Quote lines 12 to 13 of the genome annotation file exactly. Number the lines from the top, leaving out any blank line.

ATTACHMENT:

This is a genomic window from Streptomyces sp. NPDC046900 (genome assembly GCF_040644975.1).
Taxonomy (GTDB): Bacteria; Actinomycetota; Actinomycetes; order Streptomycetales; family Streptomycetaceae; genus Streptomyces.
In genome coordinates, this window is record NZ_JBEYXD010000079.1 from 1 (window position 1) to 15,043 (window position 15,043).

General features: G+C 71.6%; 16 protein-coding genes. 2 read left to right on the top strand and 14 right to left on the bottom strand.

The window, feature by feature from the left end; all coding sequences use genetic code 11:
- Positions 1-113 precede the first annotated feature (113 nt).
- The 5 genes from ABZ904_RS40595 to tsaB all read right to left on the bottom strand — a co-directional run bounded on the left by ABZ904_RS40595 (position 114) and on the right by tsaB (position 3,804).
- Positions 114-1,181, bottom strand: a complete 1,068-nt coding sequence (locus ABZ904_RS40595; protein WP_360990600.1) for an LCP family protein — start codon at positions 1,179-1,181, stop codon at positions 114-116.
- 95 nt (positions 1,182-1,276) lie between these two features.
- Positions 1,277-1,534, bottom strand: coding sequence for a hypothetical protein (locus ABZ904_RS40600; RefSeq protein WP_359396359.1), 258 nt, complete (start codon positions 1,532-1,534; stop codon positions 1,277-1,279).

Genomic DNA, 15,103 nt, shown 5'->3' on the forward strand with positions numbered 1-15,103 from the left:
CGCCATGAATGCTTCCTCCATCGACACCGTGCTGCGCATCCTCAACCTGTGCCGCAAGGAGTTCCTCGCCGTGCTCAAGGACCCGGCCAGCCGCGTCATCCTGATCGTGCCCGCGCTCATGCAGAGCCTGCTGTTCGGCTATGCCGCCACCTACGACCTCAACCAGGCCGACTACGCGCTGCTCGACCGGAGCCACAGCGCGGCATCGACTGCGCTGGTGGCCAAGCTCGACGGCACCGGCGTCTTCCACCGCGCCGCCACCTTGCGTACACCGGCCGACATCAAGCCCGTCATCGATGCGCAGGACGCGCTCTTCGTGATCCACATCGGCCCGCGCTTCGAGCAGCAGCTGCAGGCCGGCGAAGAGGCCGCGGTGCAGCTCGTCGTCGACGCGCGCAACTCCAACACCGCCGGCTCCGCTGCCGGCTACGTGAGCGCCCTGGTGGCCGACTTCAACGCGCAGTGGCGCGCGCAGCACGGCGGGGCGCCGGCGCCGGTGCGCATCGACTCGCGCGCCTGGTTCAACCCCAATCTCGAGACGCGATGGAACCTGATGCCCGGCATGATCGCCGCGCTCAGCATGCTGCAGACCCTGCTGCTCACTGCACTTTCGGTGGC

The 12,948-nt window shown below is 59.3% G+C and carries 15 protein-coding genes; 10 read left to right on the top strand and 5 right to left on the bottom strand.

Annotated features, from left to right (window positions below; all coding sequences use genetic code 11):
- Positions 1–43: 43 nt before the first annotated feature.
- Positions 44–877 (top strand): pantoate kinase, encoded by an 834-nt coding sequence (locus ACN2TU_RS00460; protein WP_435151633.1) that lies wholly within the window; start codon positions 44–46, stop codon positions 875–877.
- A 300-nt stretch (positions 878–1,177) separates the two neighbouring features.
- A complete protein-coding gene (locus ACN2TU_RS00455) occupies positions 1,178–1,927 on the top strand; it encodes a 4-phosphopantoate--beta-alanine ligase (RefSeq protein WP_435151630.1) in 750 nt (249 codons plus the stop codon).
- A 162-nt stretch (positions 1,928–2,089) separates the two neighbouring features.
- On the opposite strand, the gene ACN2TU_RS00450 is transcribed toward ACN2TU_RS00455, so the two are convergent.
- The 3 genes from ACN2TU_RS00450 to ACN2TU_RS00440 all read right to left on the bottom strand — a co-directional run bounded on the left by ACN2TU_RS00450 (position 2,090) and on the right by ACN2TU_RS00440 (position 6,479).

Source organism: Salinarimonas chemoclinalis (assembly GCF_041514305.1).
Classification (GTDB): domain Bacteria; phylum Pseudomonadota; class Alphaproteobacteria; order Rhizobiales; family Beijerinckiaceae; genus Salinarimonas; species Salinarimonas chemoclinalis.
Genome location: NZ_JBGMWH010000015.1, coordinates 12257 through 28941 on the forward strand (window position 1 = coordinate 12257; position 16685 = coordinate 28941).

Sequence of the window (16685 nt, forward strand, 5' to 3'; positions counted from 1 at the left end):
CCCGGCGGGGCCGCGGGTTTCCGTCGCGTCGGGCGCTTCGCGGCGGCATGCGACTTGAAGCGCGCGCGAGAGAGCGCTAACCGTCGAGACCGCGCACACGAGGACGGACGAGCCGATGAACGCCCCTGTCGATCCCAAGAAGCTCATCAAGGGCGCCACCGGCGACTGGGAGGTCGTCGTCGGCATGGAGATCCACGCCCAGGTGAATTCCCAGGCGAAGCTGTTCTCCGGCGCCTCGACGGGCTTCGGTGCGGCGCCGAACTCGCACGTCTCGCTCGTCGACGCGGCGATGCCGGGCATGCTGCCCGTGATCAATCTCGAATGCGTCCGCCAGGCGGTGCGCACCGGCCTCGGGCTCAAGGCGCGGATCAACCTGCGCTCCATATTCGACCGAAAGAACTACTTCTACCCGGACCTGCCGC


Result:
CGCCATGAATGCTTCCTCCATCGACACCGTGCTGCGCATCCTCAACCTGTGCCGCAAGGAGTTCCTCGCCGTGCTCAAGGACCCGGCCAGCCGCGTCATCCTGATCGTGCCCGCGCTCATGCAGAGCCTGCTGTTCGGCTATGCCGCCACCTACGACCTCAACCAGGCCGACTACGCGCTGCTCGACCGGAGCCACAGCGCGGCATCGACTGCGCTGGTGGCCAAGCTCGACGGCACCGGCGTCTTCCACCGCGCCGCCACCTTGCGTACACCGGCCGACATCAAGCCCGTCATCGATGCGCAGGACGCGCTCTTCGTGATCCACATCGGCCCGCGCTTCGAGCAGCAGCTGCAGGCCGGCGAAGAGGCCGCGGTGCAGCTCGTCGTCGACGCGCGCAACTCCAACACCGCCGGCTCCGCTGCCGGCTACGTGAGCGCCCTGGTGGCCGACTTCAACGCGCAGTGGCGCGCGCAGCACGGCGGGGCGCCGGCGCCGGTGCGCATCGACTCGCGCGCCTGGTTCAACCCCAATCTCGAGACGCGATGGAACCTGATGCCCGGCATGATCGCCGCGCTCAGCATGCTGCAGACCCTGCTGCTCACTGCACTTTCGGTGGC

The 12,948-nt window shown below is 59.3% G+C and carries 15 protein-coding genes; 10 read left to right on the top strand and 5 right to left on the bottom strand.